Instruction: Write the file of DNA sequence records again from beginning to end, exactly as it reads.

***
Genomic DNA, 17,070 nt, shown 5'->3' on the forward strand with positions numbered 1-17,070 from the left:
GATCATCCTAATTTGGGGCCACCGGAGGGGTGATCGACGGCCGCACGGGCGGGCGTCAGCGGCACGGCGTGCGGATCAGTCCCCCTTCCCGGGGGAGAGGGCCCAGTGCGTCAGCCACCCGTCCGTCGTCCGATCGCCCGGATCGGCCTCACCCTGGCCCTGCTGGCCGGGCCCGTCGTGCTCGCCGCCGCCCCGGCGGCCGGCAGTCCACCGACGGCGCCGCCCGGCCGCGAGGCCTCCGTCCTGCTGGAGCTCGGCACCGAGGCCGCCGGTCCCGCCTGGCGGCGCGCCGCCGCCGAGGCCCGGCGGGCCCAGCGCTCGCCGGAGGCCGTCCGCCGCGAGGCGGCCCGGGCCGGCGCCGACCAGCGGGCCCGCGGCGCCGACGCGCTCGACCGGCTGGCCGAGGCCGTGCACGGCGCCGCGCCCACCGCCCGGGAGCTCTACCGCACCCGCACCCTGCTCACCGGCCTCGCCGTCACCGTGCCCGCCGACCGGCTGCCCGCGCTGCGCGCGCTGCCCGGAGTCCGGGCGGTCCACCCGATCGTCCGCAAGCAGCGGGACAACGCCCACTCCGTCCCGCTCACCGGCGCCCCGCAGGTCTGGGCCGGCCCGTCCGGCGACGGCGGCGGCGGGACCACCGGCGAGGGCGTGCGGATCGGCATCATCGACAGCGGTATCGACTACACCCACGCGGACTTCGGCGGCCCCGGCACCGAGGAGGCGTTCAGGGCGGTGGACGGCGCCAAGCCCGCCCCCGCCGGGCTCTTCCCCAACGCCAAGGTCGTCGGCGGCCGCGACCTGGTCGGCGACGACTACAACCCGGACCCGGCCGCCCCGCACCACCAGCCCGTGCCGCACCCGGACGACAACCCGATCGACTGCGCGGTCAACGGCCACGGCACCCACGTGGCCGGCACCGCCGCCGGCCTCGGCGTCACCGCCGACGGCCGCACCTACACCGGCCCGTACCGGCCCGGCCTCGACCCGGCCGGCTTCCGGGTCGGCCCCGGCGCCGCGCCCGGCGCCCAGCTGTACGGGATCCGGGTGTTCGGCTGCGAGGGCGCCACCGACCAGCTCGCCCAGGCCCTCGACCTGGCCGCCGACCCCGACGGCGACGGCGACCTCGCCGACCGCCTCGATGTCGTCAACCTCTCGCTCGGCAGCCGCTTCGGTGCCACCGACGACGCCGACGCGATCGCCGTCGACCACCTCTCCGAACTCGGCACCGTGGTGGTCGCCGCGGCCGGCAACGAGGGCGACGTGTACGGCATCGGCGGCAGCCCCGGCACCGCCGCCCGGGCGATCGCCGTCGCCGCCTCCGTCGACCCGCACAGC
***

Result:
Genomic DNA, 17,070 nt, shown 5'->3' on the forward strand with positions numbered 1-17,070 from the left:
GATCATCCTAATTTGGGGCCACCGGAGGGGTGATCGACGGCCGCACGGGCGGGCGTCAGCGGCACGGCGTGCGGATCAGTCCCCCTTCCCGGGGGAGAGGGCCCAGTGCGTCAGCCACCCGTCCGTCGTCCGATCGCCCGGATCGGCCTCACCCTGGCCCTGCTGGCCGGGCCCGTCGTGCTCGCCGCCGCCCCGGCGGCCGGCAGTCCACCGACGGCGCCGCCCGGCCGCGAGGCCTCCGTCCTGCTGGAGCTCGGCACCGAGGCCGCCGGTCCCGCCTGGCGGCGCGCCGCCGCCGAGGCCCGGCGGGCCCAGCGCTCGCCGGAGGCCGTCCGCCGCGAGGCGGCCCGGGCCGGCGCCGACCAGCGGGCCCGCGGCGCCGACGCGCTCGACCGGCTGGCCGAGGCCGTGCACGGCGCCGCGCCCACCGCCCGGGAGCTCTACCGCACCCGCACCCTGCTCACCGGCCTCGCCGTCACCGTGCCCGCCGACCGGCTGCCCGCGCTGCGCGCGCTGCCCGGAGTCCGGGCGGTCCACCCGATCGTCCGCAAGCAGCGGGACAACGCCCACTCCGTCCCGCTCACCGGCGCCCCGCAGGTCTGGGCCGGCCCGTCCGGCGACGGCGGCGGCGGGACCACCGGCGAGGGCGTGCGGATCGGCATCATCGACAGCGGTATCGACTACACCCACGCGGACTTCGGCGGCCCCGGCACCGAGGAGGCGTTCAGGGCGGTGGACGGCGCCAAGCCCGCCCCCGCCGGGCTCTTCCCCAACGCCAAGGTCGTCGGCGGCCGCGACCTGGTCGGCGACGACTACAACCCGGACCCGGCCGCCCCGCACCACCAGCCCGTGCCGCACCCGGACGACAACCCGATCGACTGCGCGGTCAACGGCCACGGCACCCACGTGGCCGGCACCGCCGCCGGCCTCGGCGTCACCGCCGACGGCCGCACCTACACCGGCCCGTACCGGCCCGGCCTCGACCCGGCCGGCTTCCGGGTCGGCCCCGGCGCCGCGCCCGGCGCCCAGCTGTACGGGATCCGGGTGTTCGGCTGCGAGGGCGCCACCGACCAGCTCGCCCAGGCCCTCGACCTGGCCGCCGACCCCGACGGCGACGGCGACCTCGCCGACCGCCTCGATGTCGTCAACCTCTCGCTCGGCAGCCGCTTCGGTGCCACCGACGACGCCGACGCGATCGCCGTCGACCACCTCTCCGAACTCGGCACCGTGGTGGTCGCCGCGGCCGGCAACGAGGGCGACGTGTACGGCATCGGCGGCAGCCCCGGCACCGCCGCCCGGGCGATCGCCGTCGCCGCCTCCGTCGACCCGCACAGC